The link is is my first post, here it is https://www.omc-stepperonline.com/di...ytIlkfUVqRFhug

    If its no better after i get the new power supply, which is what your saying, then will start again and before doing so will seek you advice

    Thanks again Craig

    Ps how does the steps per rev affect things if at all

    Newcastle Upon Tyne, UK


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    Default Re: Stepper stalls high speed

    Hi,
    OK, you have a 50V drive, a 48V power supply is indicated. It may be enough, I would guess that you will get about 25% extra torque at G0 speed
    and maybe that is enough to prevent a stall.

    Craig



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    Default Re: Stepper stalls high speed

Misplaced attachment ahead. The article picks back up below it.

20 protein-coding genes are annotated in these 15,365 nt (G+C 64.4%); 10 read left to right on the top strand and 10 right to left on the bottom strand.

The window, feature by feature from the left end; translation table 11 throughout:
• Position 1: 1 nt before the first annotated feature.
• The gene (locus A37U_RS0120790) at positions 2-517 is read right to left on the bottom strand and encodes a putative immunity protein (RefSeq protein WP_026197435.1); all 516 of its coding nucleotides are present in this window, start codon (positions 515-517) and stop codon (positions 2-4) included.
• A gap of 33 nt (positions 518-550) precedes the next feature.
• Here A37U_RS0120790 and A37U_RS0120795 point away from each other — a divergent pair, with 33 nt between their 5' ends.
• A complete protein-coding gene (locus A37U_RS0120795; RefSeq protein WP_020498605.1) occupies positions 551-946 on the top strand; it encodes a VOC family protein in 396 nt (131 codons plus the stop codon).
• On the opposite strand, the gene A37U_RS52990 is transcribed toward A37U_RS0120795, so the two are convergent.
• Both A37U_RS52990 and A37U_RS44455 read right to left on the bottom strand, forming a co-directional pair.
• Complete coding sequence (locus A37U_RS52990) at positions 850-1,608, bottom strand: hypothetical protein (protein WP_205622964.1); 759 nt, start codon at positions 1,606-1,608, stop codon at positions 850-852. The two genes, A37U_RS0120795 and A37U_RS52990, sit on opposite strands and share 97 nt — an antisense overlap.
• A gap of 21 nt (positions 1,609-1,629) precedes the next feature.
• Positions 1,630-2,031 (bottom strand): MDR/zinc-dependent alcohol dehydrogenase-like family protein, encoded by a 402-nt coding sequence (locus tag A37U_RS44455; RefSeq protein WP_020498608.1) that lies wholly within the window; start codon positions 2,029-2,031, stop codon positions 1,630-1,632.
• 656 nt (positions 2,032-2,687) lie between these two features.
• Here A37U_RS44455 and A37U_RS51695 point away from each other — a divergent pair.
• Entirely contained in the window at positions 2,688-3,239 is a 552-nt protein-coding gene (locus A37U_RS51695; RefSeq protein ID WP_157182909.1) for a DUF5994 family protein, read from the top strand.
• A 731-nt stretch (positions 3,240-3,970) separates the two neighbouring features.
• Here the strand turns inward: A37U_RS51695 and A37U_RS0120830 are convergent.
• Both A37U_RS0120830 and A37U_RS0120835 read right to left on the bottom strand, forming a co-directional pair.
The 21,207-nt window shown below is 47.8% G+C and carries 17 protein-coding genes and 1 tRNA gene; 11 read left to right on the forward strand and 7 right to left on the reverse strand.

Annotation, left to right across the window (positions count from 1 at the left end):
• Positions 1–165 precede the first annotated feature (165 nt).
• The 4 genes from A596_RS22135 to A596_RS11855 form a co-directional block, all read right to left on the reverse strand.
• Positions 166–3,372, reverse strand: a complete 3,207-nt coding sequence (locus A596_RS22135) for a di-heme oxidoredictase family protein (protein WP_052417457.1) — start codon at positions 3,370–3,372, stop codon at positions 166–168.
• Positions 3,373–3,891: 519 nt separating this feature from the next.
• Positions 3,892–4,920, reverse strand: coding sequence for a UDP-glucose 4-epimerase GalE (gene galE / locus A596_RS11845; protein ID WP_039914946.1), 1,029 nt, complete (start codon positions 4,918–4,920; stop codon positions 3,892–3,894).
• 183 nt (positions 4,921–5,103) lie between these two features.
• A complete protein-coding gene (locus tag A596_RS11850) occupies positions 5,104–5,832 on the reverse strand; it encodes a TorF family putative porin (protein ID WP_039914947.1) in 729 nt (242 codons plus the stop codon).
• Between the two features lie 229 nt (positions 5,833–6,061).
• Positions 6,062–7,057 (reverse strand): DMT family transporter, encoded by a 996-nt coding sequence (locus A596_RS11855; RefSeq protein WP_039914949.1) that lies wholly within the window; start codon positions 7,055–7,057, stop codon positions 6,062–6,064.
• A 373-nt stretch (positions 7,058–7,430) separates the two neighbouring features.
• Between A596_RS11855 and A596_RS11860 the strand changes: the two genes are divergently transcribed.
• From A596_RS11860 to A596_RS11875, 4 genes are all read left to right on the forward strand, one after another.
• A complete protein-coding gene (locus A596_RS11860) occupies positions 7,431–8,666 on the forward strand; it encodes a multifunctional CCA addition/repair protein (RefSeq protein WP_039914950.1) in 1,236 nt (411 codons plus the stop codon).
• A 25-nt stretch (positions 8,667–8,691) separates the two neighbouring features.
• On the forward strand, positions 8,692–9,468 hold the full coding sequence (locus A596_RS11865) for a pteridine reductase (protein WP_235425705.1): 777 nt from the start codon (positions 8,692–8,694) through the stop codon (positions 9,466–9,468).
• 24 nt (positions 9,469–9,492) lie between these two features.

Hi,

    Ps how does the steps per rev affect things if at all
    In terms of stalling at speed steps per rev, also called microstepping, has little or no effect.

    There is one proviso however, if you set the steps per rev too high the controller will not be able to supply the number of
    pulses in a given time and therefore the motion will not exceed some erratic maximum..

    It is seductive to beleive that increasing microsteps increases resolution, beyond 400 pulses per rev that is however, fallacious.
    What microstepping does do is smooth the motion and greatly reduces the propensity to mid band oscillation to which all steppers
    are subject to.

    I would recommend 8 microstep per fullstep or 1600 pulses per rev. You get good smoothing WITHOUT demanding a high frequency step
    rate and thereby stress or exceed your controllers ability.

    Craig